None of the things replaced in the past year and a half are out of the ordinary for a car this age and none suggest any internal problems. Popping ou of 5th could be a simple linkage adjustment. The clutch can be checked by getting it up to 5th and flooring it. If the clutch is shot it’ll slip. And quite frankly you can live without the synchro.

Liek any used vehicle it should be looked at thoroughly by a reputable shop, which you’re going to do anyway, but I think you’ve done your homework, assessed the risks in a clear-headed manner, understand that you’re buying an old car and they will occasionally need repair, have a backup plan (aren’t dads wonderful!) and I see no problem with proceeding as long as the price is fair.

I say go for it!

Sincere best.

Hi again, thanks for your replies!

Okay, my pop just said the same about calling junkyards just now, so I’m getting solid advice here. Good to know y’all agree with the guy who’s my personal AAA driver! Hahahah.

So now I’m left trying to decide what a fair price for a vehicle in this condition would be. I normally look up vehicles on kbb.com, but they only go back 20 years. (Can you believe it? Chumps.) So I looked up the oldest Tercel they offered, and even in ‘fair’ condition, which this is below since it requires transmission work - wouldn’t you agree? but it won’t estimate a value for ‘poor’ condition, I assume because of too many variables - it’s only giving me a value of $500. He’s asking more than that, but seems unsure whether it’s transmission or clutch.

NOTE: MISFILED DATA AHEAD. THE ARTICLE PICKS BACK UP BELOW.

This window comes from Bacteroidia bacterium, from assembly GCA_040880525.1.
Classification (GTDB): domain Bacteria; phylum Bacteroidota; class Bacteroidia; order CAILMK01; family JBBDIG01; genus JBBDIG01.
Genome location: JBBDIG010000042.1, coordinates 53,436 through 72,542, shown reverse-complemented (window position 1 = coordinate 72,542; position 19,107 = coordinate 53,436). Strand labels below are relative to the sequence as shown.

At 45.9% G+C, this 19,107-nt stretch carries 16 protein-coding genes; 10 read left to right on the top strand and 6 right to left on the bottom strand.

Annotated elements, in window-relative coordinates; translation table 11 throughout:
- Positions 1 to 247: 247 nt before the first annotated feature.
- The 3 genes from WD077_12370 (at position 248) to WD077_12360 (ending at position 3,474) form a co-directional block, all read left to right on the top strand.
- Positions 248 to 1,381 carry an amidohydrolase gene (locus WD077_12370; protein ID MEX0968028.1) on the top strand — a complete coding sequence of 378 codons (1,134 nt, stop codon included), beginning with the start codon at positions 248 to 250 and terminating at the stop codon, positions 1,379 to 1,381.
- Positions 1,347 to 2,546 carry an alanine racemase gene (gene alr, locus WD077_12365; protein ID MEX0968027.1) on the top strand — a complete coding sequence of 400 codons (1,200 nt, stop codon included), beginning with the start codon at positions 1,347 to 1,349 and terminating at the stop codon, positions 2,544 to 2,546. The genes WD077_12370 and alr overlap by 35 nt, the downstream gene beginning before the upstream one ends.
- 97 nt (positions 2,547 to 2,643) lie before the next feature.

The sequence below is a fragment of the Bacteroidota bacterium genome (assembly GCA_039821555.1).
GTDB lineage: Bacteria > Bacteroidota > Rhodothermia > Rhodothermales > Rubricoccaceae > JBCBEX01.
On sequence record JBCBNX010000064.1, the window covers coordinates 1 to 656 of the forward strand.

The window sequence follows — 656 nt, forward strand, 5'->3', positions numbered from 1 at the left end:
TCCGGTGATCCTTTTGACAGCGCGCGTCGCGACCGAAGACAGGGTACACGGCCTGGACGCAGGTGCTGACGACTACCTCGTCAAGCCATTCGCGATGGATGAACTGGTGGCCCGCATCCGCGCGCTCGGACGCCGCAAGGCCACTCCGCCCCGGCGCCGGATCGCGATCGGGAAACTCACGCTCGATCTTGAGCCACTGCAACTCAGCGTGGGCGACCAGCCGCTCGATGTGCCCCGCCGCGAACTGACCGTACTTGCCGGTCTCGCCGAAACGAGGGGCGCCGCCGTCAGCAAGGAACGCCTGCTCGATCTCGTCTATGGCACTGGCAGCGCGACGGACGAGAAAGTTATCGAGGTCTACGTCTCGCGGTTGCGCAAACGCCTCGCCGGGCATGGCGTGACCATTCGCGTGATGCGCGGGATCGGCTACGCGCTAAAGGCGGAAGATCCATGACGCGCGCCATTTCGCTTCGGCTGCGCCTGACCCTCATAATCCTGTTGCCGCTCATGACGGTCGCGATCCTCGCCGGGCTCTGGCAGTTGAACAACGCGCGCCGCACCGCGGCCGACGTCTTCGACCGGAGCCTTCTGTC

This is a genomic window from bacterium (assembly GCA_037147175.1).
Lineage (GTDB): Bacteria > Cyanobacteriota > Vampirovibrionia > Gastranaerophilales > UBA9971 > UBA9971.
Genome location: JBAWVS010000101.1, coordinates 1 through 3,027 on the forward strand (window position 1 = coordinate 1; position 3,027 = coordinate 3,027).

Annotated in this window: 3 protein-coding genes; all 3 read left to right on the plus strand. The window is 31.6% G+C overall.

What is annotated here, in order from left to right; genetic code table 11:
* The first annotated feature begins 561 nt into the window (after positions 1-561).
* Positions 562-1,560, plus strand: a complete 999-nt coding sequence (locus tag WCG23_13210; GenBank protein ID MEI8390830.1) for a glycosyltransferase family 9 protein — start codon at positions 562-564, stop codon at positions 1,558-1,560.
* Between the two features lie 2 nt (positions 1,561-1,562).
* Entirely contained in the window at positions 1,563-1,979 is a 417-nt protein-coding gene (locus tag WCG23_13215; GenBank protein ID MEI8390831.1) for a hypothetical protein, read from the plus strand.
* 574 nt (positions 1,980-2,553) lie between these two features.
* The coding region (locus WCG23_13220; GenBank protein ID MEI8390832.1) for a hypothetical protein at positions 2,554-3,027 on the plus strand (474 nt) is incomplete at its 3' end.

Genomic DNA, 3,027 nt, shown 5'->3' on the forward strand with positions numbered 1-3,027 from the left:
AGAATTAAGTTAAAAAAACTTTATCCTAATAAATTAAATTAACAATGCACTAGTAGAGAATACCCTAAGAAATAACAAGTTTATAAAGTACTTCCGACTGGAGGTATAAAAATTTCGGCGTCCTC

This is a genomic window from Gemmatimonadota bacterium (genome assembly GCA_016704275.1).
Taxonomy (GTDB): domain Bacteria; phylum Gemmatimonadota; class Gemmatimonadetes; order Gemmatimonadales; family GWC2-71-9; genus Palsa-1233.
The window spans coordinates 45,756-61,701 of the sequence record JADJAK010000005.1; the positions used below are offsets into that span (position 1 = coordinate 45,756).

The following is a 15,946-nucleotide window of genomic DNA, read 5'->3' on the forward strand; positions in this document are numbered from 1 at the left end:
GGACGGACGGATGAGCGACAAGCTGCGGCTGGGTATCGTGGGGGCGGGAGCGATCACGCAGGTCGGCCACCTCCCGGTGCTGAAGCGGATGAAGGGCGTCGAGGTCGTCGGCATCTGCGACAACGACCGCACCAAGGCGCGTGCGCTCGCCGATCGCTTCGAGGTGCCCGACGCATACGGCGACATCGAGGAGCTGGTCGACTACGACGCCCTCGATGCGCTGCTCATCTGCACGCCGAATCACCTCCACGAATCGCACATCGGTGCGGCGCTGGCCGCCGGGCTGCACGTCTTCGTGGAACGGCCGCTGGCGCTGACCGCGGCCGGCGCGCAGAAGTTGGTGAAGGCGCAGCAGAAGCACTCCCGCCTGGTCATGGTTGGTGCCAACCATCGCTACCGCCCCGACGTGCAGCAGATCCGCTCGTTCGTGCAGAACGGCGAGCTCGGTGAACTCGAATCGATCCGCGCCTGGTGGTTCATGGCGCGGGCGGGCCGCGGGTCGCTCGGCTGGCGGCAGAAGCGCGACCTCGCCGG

Assuming a tranny is $500, and 1/2 day’s work to have someone install it, I think I’m looking at $1000 bill just to get it to good running condition, which is about what I’d spend for this car, total.

Should I insult him with a lowball offer or not? How do I determine the value of the car as-is? I think he’s driven the showroom price of it and then some, but I doubt he’d just give it to me. Maybe I’m answering my own question here.

If you buy it, you will love it. There is a web site dedicated to this car


The transmission is unique to this vehicle. I got one a few years ago that came from a junkyard in Japan. Getting one rebuilt is very difficult. I tried that route before getting the JDM transmission, it didn’t last very long and it cost nearly twice as much. Having said that, the 5th gear is an external gear and someone may be able to repair it without tearing down the transmission.

By external, I mean that the 5th gear cluster is in a separate compartment forward of the main gears. This was common back when manufacturers were converting from 4 speeds to 5 speeds. This car also has an EL gear available only in 4wd. The repair could be as simple as removing a bolt and replacing a spring that holds the detent ball in place.

It is a true 4wd, not an AWD so it is very good in snow and on ice. It gets very good mileage for a 4wd and the engine is very reliable. A minimum of regular maintenance and it can easily make 300k miles. My first engine went 306k, would have lasted longer if I remembered to check the valve clearance once in a while. On the down side, the engine only makes 62 hp.

Go to the web site above and you find plenty of fellow lunatics.

BTW, go to Youtube and search for Tercel 4wd and you will see some amazing videos.

One last thing, when I got ours, which had been in the family since new, it had 188k on it. I immediately drove it 2000 miles from California. If you don’t buy it, where can I find it.

What, are you crazy? 1983? Get real! This vehicle is 26 years old, and you want to spend money fixing its transmission?


The teenage boys got all there was to be had from this vehicle. It’s not worth putting money into. Find something else.

I wouldn’t take this vehicle if it were free. The cost to repair it is WAY more than it’s worth. And who knows what will fail after you fix the transmission?

Two teenage boys! Think about that.

One just sold on e-bay for $3200. They are still in demand.

May not be the same but this tells how to fix toyota rav4 5th gears without pulling trans